Thursday, April 16, 2009

Are Buddhists Violent?

Lawrence Osborne, 04.14.09, 03:35 PM EDT

Western stereotypes vs. reality as Thailand descends into turmoil.

Like many former residents of Bangkok, I have been watching the country's slide into virtual civil war with a mixture of incredulity and tetchy disillusion. It is hard for us to think of one of the world's only truly Buddhist states descending into a chaotic thuggery that would, alas, be less remarkable elsewhere. But why? Is it because of misperceptions we have about Buddhism?

Buddhist violence--or violence committed by Buddhists, more properly speaking--is a strained concept for us, to put it mildly. I can easily imagine being assaulted by an infuriated Christian or by a hysterically outraged jihadist, by a Zionist even, at a pinch--but by a Buddhist? What would you have to say to get him mad? Deny transmigration?

I confess that I rather like the idea of an ax-wielding Buddhist thug. It would prove, at least, that stereotypes are stereotypes. Ever since America switched on to Zen, that exceedingly odd variant of Buddhism propagated by the tireless and slightly loopy Japanese writer D. T. Suzuki, among others, we have thought of Buddhism as being inseparable from an exemplary nonviolence.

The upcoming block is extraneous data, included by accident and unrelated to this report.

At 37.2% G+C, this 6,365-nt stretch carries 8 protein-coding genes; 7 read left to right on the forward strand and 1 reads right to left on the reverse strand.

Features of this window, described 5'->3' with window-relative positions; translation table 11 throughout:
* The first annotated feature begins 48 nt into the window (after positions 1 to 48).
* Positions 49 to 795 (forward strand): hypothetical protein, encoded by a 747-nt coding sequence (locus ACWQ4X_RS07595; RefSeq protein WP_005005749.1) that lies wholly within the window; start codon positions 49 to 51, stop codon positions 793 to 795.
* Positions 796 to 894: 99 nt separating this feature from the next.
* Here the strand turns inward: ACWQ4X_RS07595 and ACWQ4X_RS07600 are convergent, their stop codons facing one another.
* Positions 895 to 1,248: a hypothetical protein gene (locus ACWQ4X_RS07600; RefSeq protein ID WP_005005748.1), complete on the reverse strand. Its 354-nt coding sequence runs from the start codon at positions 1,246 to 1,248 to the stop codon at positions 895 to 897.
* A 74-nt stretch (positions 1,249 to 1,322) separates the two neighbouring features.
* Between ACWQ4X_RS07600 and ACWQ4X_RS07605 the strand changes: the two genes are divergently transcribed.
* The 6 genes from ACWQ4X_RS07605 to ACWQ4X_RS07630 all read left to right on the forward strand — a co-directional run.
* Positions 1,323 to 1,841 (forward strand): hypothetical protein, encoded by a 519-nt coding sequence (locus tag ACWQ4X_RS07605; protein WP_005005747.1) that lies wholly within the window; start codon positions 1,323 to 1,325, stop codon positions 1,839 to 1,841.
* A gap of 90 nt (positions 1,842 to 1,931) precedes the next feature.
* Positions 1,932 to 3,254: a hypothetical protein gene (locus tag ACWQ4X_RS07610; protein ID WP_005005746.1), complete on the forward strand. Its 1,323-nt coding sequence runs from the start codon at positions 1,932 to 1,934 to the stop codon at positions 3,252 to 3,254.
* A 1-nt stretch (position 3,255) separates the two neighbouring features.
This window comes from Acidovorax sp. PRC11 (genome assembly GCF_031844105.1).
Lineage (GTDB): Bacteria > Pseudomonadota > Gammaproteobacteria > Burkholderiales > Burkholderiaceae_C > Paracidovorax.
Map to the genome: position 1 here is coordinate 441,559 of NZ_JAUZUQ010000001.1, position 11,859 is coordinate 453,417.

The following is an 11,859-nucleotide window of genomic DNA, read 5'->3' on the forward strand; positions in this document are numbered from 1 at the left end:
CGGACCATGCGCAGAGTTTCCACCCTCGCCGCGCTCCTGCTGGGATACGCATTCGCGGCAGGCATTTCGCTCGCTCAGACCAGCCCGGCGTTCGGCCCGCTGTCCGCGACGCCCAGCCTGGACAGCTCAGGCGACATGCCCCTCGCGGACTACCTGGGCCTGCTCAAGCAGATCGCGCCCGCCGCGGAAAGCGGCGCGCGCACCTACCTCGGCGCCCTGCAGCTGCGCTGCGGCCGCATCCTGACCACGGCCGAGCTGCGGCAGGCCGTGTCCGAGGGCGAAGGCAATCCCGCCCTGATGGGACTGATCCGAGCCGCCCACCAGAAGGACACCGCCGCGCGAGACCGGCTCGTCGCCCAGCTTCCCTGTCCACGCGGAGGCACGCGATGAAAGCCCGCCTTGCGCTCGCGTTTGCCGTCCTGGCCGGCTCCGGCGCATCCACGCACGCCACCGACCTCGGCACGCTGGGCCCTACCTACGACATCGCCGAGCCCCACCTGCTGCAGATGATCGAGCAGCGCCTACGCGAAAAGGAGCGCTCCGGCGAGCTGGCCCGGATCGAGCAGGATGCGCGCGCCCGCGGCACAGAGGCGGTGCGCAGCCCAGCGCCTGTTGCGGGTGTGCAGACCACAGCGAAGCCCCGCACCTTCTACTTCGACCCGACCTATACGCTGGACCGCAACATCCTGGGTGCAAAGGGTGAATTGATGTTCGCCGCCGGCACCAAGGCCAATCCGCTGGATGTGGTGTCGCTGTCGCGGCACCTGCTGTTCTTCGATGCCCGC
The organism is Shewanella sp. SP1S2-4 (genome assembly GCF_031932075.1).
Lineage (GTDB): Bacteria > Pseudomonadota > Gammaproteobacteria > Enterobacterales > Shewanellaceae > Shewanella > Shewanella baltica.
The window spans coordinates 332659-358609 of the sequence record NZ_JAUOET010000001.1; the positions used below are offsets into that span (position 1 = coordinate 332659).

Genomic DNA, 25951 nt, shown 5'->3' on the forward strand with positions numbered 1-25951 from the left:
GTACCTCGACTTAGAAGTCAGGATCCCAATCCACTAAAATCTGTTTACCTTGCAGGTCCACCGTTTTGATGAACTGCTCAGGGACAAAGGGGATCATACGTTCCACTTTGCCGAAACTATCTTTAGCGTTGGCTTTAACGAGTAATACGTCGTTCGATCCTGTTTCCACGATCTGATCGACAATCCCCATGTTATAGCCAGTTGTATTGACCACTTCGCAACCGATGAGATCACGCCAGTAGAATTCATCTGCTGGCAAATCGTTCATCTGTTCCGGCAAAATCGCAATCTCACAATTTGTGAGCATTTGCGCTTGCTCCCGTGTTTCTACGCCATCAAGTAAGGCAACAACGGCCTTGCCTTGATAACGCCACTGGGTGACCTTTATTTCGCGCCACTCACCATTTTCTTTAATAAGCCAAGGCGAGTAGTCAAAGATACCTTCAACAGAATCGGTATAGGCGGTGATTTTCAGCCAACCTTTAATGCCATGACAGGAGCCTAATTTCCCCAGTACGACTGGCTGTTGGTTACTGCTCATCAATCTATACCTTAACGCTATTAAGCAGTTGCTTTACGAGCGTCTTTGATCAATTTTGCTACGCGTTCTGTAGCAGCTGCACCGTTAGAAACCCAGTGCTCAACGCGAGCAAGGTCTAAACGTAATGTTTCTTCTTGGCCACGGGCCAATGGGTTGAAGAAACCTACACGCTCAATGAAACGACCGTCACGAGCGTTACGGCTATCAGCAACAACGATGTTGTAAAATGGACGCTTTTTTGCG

In some senses, the question is self-answering. If I had entitled this column "Are Baptists Violent?" I would receive 20,000 incoherently enraged rebuttals threatening to enslave my children and rearrange my anatomy within 10 minutes. But Buddhists, if they disagree with you, are more likely to write in with respect, manners and a sense of humor. Rage is not their thing.

Yet our ideas about Buddhism are vague and wobbly for the most part, and our converted boomers who preach its virtues bear little resemblance, say, to the tattooed denizens of a Bangkok slum, many of whom have images of the Buddha burned into their flesh with a hot needle to protect them from evil spirits.

Our popular idea of Buddhism is little better than Madonna's unhinged vision of the Torah, a "spirituality" gutted of context and complexity. Moreover, Buddhists in America and Europe are mostly middle class and economically comfortable. Theirs is a religion of consumerist choice, individual and private, not one of national inheritance and governance, and their form of Buddhism doesn't have to get its hands dirty by running an actual state.


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